In July 2018, Accion launched the Entrepreneurs of Color Fund in Chicago in partnership with JPMorgan Chase and Fifth Third Bank. The program supports the work of Accion and Local Initiatives Support Corp (LISC) to provide loans to small business owners on Chicago’s South and West Sides. Accion offers business loans up to $100,000, and LISC provides loans between $100,000 and $500,000
Through this collaboration, Accion and LISC are able to offer capital to more entrepreneurs of color, which creates jobs and stimulates economic growth in communities.
Businesses located on Chicago’s South and West Sides require greater investment. According to data from the JPMorgan Chase Institute, South and West Side small businesses tend to have more limited cash liquidity which restricts economic vibrancy and growth of communities. The Institute’s research shows that businesses in North Side neighborhoods, such as Buena Park, typically have three times more in cash reserves than South Side businesses, such as those in Englewood.
The Fund strives to provide up to $5.5 million in flexible capital to hundreds of minority-owned businesses, which will help to revitalize disinvested areas through new business and commercial development. The Fund also supports coaching and connections to help small businesses grow.
The Chicago Community Trust
Accion’s second cohort of Neighborhood Entrepreneurship Lab participants spent the second half of 2018 learning from advisors and developing new products.
The Neighborhood Entrepreneurship Lab (NEL) program was developed in partnership with The Chicago Community Trust and the lead donor, Bob Crawford. NEL was created to provide capital, coaching, and connections to five entrepreneurs poised for growth. The program pairs small business owners with investors, advisors and analysts who provide intensive mentoring as well as introductions to influential contacts within their personal networks. In addition, the advisors invest into a fund so that each entrepreneur can receive a $20,000 grant to grow their business.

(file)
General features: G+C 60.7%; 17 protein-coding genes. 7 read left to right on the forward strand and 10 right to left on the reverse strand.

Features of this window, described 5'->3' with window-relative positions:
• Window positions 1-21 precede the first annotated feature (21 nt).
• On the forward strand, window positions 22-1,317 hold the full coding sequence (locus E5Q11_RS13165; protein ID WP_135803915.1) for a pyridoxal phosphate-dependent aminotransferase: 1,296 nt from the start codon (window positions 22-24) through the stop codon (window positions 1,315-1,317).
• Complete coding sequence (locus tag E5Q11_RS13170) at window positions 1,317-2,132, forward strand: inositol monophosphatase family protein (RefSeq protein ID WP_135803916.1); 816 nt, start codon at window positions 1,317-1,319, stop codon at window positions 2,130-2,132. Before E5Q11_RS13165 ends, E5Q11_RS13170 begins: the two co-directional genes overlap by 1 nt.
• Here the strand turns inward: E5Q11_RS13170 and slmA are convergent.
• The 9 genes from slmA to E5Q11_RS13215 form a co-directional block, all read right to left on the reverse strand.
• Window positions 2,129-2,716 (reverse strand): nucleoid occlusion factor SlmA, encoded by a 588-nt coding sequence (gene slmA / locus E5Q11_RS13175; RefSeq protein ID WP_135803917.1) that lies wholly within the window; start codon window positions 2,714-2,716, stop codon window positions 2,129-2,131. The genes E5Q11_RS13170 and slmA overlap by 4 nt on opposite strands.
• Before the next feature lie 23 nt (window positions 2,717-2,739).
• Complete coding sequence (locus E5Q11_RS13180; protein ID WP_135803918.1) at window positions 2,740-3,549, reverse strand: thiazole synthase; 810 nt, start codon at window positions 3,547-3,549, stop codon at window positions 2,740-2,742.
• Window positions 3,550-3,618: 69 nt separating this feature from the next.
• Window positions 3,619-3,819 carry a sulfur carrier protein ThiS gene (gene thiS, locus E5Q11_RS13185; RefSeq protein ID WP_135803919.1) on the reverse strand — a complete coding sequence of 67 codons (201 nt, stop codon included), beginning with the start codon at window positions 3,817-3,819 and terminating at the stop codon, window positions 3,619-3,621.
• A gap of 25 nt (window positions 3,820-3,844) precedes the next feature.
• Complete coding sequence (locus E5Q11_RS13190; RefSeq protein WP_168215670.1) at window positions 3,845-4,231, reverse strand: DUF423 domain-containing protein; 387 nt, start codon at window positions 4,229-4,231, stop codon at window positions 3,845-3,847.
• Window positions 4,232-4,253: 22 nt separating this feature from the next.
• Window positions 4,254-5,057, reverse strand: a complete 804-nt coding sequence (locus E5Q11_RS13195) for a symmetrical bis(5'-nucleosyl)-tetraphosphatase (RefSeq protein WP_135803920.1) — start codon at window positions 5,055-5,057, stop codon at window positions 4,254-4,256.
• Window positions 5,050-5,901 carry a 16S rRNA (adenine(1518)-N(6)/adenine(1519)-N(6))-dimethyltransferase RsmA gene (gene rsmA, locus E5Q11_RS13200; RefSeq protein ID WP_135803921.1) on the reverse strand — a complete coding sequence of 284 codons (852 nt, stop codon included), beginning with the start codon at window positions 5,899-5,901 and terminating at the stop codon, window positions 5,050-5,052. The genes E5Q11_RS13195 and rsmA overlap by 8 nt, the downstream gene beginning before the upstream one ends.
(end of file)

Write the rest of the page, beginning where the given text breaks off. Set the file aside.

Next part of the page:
“The Chicago Community Trust is proud to partner with Accion and Bob Crawford on the Neighborhood Entrepreneurship Lab,” said Tim Bresnahan, Senior Director of Gift Planning for The Chicago Community Trust. “We know that entrepreneurs are crucial to the economic health and overall vitality of communities and the region, and we look forward to seeing the NEL entrepreneurs continue to grow their businesses and thrive.”
The 2018-2019 cohort includes Shannelle Armstrong Fowler of Haute and Co., Maya-Camille Broussard of Justice of the Pies, Pamela Jones of Charboy’s, Myla Patterson of SASS-E Todds, and Regine Rousseau of Shall We Wine.
Theatre Above the Law
“Does Chicago really need another theater company?” Tony Lawry asked his wife. “Maybe it doesn’t, but maybe it needs your theater company,” she responded.
Tony grew up in the Detroit area and suffered from terrible allergies. During the summer between his freshman and sophomore year of high school, he could hardly go outside. His mom went to the local video store and rented When Harry Met Sally, which Tony immediately fell in love with and inspired him to become an actor. “I wanted to make people laugh the way Meg Ryan made me laugh,” Tony said, enthusiastically.
In 2002, Tony moved to Chicago to pursue a career in theater. A resident of Rogers Park, he kept a close eye on spaces in his community that he could lease. A few years after his teen ensemble, Underage Sugar Addicts, performed at a theater in Rogers Park, it went up for lease and Theatre Above the Law was born.